In a decision the paper said was intended to convey the vastness and variety of the tragedy, the front page is a simple list of names and personal details taken from obituaries around the US.
The headline is “US deaths near 100,000, an incalculable loss”, with a sub-heading that reads: “They were not simply names on a list. They were us.”
The entire list, which continues inside, numbers nearly 1,000 names – a fraction of the total loss of life in the US during the outbreak so far.
The US death toll stands at more than 97,000, according to the Johns Hopkins University tracker, by far the highest in the world, and the Times said it had been considering how to mark expected milestone of 100,000 deaths.
In an article for Times Insider, assistant graphics editor Simone Landon explained the treatment was a way of personalising the tragedy as readers and staff developed data fatigue from the constant reporting of the pandemic.
Landon led a team of researchers in searching obituaries in hundreds of US newspapers that listed Covid-19 as the cause of death and extracting names and key personal details “that depicted the uniqueness of each life lost”, such as: “Alan Lund, 81, Washington, conductor with ‘the most amazing ear”.
Tom Bodkin, its chief creative officer, said the all-text treatment referenced early newspaper designs, but that he could not remember another front page without an image in his 40 years at the paper. “This is certainly a first in modern times,” Bodkin said.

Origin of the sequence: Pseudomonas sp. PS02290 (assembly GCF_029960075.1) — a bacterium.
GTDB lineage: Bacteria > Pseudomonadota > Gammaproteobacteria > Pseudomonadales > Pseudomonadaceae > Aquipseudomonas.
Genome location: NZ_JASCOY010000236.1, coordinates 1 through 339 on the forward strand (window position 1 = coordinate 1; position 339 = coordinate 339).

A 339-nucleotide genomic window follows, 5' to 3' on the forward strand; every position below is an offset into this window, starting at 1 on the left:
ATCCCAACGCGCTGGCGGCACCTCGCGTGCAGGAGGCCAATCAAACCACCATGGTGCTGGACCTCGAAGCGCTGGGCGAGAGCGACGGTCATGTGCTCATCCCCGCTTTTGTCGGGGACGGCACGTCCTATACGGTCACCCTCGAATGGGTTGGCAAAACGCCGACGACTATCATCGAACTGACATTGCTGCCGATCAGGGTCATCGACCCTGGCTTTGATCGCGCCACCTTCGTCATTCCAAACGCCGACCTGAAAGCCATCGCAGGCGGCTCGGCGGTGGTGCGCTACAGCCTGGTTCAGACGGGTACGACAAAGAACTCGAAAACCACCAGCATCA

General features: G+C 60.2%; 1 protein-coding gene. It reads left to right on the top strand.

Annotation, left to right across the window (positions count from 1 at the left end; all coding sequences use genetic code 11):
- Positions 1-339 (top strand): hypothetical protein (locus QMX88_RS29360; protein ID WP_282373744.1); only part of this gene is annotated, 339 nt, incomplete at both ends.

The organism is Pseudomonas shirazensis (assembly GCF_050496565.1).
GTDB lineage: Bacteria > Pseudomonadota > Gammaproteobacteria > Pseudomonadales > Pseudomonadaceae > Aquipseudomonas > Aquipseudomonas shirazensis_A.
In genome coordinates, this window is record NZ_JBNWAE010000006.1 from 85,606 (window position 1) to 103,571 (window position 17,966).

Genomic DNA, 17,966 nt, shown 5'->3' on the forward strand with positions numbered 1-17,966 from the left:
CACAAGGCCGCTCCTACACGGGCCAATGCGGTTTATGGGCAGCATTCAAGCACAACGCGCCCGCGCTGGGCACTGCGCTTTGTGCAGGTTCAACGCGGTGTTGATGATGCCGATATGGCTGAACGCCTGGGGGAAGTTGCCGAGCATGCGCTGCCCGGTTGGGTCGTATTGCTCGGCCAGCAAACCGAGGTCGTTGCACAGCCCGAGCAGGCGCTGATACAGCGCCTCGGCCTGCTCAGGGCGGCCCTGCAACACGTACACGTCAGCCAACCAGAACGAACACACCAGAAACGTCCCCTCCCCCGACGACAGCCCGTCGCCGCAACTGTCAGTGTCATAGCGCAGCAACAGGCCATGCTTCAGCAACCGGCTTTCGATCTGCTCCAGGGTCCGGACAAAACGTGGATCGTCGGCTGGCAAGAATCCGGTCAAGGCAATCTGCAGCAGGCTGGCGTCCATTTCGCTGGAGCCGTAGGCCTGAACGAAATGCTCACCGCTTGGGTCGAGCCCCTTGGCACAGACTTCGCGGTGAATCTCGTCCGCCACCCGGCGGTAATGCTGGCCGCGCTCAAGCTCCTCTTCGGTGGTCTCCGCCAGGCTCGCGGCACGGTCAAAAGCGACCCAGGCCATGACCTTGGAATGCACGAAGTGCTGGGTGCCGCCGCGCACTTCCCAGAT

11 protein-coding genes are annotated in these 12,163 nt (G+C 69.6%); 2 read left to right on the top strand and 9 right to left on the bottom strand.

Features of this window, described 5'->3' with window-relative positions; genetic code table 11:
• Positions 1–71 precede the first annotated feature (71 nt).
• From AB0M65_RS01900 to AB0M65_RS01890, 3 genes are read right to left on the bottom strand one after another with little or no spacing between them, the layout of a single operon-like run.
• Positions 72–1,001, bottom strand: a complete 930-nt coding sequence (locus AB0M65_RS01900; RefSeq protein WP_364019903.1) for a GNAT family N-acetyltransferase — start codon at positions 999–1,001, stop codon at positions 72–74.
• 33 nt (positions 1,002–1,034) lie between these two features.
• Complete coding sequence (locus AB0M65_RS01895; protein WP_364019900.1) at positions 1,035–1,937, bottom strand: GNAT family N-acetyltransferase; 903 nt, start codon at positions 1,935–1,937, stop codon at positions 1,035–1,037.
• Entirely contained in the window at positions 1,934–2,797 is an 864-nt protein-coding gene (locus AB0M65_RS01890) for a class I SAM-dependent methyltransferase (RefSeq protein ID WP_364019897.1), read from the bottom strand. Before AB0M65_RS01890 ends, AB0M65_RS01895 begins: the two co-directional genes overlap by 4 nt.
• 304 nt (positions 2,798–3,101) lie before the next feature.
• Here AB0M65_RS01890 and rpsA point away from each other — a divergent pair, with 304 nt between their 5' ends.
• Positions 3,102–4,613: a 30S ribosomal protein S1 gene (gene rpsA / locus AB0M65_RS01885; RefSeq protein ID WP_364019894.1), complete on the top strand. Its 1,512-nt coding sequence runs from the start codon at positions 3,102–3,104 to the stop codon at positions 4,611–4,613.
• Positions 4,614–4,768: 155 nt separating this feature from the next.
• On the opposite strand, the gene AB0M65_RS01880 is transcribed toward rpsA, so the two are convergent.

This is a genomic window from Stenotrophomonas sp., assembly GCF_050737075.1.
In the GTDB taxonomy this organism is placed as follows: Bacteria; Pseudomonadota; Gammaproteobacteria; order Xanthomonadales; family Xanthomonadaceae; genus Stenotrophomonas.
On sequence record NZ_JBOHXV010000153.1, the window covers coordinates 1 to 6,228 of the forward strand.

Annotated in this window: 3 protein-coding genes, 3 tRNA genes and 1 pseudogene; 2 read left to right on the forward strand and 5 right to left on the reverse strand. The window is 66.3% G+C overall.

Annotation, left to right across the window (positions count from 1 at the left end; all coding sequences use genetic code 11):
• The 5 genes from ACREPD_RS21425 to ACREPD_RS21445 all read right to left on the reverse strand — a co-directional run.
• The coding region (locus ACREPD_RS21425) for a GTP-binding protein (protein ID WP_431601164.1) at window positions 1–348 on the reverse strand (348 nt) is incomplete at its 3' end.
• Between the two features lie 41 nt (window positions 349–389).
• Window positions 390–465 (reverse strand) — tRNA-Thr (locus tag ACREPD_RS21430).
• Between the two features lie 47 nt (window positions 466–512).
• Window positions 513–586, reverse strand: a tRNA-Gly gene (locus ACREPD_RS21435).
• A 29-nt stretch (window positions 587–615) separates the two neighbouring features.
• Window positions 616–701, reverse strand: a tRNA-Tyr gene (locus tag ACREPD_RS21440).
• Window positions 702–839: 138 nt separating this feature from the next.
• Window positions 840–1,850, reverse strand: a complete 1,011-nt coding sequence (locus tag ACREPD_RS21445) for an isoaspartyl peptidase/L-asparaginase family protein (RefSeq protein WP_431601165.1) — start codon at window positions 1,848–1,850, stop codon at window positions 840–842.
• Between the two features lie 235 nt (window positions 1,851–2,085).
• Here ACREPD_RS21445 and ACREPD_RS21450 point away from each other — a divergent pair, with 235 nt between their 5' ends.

The Times tweeted an image of the front page on Saturday afternoon and within hours had 61,000 retweets and more than 116,00 likes.
Monday in the US is Memorial Day, the traditional start of the American summer, and some experts fear that the return of warmer weather combined with a loosening of lockdowns around the country could trigger a deadly second wave of the coronavirus.
On Friday, White House coronavirus taskforce member Dr Anthony Fauci said new localised outbreaks were “inevitable” as mitigation measures were relaxed. He said a full-blown second wave could be avoided if the holy grail of containment measures – testing, quarantine and contact tracing – continued to be adhered to.
Fauci said he was hopeful that the US would be ready, though a recent study by Harvard University found that only nine states were conducting, or near to conducting, the minimum recommended testing. Hours after Fauci spoke, Donald Trump ignored health guidance and ordered houses of worship to open for in-person services at the weekend.